You'll want to make sure your call is representative of "being available". For example, if it's an http server, making a ping request just says it's reachable via the network. The web server could be down but the network stack is up. If that's the case, make a call to something that exercises more of the stack like http. If there's backend databases, the call could go through to the database server. It all depends on your definition of "available". If the point is to say the application is available, you should look into a call that exercises a path through the full stack.
It also depends on what the server has available and what's open via firewalls between the clients and the servers.
Ping uses ICMP which some sites choose to block via firewalls. If that's open, it's a cheap call with little overhead.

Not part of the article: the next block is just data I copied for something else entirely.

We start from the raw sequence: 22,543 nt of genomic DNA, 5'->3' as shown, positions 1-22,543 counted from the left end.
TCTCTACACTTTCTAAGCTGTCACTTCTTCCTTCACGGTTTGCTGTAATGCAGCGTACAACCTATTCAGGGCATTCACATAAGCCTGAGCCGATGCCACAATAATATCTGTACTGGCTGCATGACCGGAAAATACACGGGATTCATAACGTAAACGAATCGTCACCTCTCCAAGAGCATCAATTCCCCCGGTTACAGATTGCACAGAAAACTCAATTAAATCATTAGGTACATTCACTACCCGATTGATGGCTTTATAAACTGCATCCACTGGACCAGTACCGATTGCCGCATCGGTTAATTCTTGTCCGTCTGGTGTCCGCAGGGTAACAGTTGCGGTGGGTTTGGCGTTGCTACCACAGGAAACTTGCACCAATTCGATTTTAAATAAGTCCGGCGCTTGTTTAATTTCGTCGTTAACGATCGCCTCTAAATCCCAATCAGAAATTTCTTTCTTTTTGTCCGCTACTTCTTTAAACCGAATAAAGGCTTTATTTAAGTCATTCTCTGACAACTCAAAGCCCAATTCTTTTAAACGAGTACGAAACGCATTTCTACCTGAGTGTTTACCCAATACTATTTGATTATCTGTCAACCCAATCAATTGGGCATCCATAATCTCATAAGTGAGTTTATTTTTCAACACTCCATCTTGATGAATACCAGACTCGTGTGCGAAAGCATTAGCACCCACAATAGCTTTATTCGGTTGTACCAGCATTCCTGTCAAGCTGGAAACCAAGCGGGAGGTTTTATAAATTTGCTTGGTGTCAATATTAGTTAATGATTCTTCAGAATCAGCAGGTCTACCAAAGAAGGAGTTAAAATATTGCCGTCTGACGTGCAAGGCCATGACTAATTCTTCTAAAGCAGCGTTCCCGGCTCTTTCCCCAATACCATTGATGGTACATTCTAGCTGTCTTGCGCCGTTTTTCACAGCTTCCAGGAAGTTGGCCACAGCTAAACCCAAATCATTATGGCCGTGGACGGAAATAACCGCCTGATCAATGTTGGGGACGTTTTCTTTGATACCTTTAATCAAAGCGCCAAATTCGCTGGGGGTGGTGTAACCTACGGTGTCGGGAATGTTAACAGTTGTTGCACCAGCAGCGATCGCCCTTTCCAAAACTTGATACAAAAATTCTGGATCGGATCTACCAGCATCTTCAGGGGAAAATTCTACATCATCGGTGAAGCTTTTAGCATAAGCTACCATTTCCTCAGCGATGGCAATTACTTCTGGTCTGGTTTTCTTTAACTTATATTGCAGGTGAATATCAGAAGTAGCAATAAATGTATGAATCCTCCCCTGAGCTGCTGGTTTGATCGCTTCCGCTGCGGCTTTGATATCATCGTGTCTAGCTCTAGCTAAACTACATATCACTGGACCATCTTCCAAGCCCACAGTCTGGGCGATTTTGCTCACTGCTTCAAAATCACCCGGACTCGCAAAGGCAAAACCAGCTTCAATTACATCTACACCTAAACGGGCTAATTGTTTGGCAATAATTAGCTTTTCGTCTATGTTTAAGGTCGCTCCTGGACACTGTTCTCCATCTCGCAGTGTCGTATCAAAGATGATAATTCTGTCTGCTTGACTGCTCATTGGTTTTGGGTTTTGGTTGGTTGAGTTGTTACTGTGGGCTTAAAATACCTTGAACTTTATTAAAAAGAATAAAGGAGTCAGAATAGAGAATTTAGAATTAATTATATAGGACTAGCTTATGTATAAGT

If that's blocked and it's a web server for example over http, you could have a cheap endpoint on the web server that you could call via http client in C#.
You'll want to poll on a background thread probably with a timer. Look into the BackgroundWorker class or ThreadPool.QueueUserWorkitem.
Finally, you could look into a monitoring solution - there's many out there which could monitor multiple facets of your server(s). If you go that route, the client could simply query the monitoring solution which might be better since you wouldn't have n clients polling your servers - just one monitoring stack.
On a side note, the last block of code can be simplified down to:
return reply.Status == IPStatus.Success;